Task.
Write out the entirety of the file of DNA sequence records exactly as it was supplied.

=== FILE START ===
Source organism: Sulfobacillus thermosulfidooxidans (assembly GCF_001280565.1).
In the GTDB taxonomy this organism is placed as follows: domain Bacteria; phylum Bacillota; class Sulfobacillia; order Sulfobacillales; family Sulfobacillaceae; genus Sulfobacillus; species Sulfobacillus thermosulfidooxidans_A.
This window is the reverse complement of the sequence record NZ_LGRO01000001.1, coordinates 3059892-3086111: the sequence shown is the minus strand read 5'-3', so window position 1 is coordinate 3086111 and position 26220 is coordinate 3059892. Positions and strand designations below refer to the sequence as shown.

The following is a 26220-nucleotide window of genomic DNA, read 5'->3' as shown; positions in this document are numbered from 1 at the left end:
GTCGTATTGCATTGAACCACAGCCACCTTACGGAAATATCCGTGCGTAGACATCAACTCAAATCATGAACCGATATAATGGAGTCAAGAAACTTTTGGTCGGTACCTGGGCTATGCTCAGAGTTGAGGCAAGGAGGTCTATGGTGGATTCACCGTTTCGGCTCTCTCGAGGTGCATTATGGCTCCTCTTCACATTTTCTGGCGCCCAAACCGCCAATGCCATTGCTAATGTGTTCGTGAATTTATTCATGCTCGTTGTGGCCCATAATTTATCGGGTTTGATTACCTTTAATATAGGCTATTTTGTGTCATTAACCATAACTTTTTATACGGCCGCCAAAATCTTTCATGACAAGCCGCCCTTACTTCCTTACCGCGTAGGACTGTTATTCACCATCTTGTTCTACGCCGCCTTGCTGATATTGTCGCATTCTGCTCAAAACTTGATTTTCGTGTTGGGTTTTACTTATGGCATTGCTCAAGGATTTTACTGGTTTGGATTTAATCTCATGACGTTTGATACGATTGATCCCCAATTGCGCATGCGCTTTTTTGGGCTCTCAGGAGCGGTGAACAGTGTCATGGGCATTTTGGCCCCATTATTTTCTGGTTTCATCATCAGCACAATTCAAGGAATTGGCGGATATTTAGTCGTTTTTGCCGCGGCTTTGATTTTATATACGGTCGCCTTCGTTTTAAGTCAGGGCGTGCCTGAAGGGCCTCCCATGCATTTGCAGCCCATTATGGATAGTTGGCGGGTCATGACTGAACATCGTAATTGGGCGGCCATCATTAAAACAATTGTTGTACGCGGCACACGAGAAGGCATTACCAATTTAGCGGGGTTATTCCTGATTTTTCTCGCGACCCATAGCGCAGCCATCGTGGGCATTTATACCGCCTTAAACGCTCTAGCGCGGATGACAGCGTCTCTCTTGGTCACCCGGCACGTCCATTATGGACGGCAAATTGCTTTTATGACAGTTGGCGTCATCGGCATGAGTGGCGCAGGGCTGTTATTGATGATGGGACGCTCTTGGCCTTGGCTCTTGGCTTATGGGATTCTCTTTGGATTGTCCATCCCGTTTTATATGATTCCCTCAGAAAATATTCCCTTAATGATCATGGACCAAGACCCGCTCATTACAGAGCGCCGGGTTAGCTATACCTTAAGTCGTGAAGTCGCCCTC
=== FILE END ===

Source organism: Sulfobacillus thermosulfidooxidans (assembly GCF_001280565.1).
In the GTDB taxonomy this organism is placed as follows: domain Bacteria; phylum Bacillota; class Sulfobacillia; order Sulfobacillales; family Sulfobacillaceae; genus Sulfobacillus; species Sulfobacillus thermosulfidooxidans_A.
This window is the reverse complement of the sequence record NZ_LGRO01000001.1, coordinates 3059892-3086111: the sequence shown is the minus strand read 5'-3', so window position 1 is coordinate 3086111 and position 26220 is coordinate 3059892. Positions and strand designations below refer to the sequence as shown.

The following is a 26220-nucleotide window of genomic DNA, read 5'->3' as shown; positions in this document are numbered from 1 at the left end:
GTCGTATTGCATTGAACCACAGCCACCTTACGGAAATATCCGTGCGTAGACATCAACTCAAATCATGAACCGATATAATGGAGTCAAGAAACTTTTGGTCGGTACCTGGGCTATGCTCAGAGTTGAGGCAAGGAGGTCTATGGTGGATTCACCGTTTCGGCTCTCTCGAGGTGCATTATGGCTCCTCTTCACATTTTCTGGCGCCCAAACCGCCAATGCCATTGCTAATGTGTTCGTGAATTTATTCATGCTCGTTGTGGCCCATAATTTATCGGGTTTGATTACCTTTAATATAGGCTATTTTGTGTCATTAACCATAACTTTTTATACGGCCGCCAAAATCTTTCATGACAAGCCGCCCTTACTTCCTTACCGCGTAGGACTGTTATTCACCATCTTGTTCTACGCCGCCTTGCTGATATTGTCGCATTCTGCTCAAAACTTGATTTTCGTGTTGGGTTTTACTTATGGCATTGCTCAAGGATTTTACTGGTTTGGATTTAATCTCATGACGTTTGATACGATTGATCCCCAATTGCGCATGCGCTTTTTTGGGCTCTCAGGAGCGGTGAACAGTGTCATGGGCATTTTGGCCCCATTATTTTCTGGTTTCATCATCAGCACAATTCAAGGAATTGGCGGATATTTAGTCGTTTTTGCCGCGGCTTTGATTTTATATACGGTCGCCTTCGTTTTAAGTCAGGGCGTGCCTGAAGGGCCTCCCATGCATTTGCAGCCCATTATGGATAGTTGGCGGGTCATGACTGAACATCGTAATTGGGCGGCCATCATTAAAACAATTGTTGTACGCGGCACACGAGAAGGCATTACCAATTTAGCGGGGTTATTCCTGATTTTTCTCGCGACCCATAGCGCAGCCATCGTGGGCATTTATACCGCCTTAAACGCTCTAGCGCGGATGACAGCGTCTCTCTTGGTCACCCGGCACGTCCATTATGGACGGCAAATTGCTTTTATGACAGTTGGCGTCATCGGCATGAGTGGCGCAGGGCTGTTATTGATGATGGGACGCTCTTGGCCTTGGCTCTTGGCTTATGGGATTCTCTTTGGATTGTCCATCCCGTTTTATATGATTCCCTCAGAAAATATTCCCTTAATGATCATGGACCAAGACCCGCTCATTACAGAGCGCCGGGTTAGCTATACCTTAAGTCGTGAAGTCGCCCTC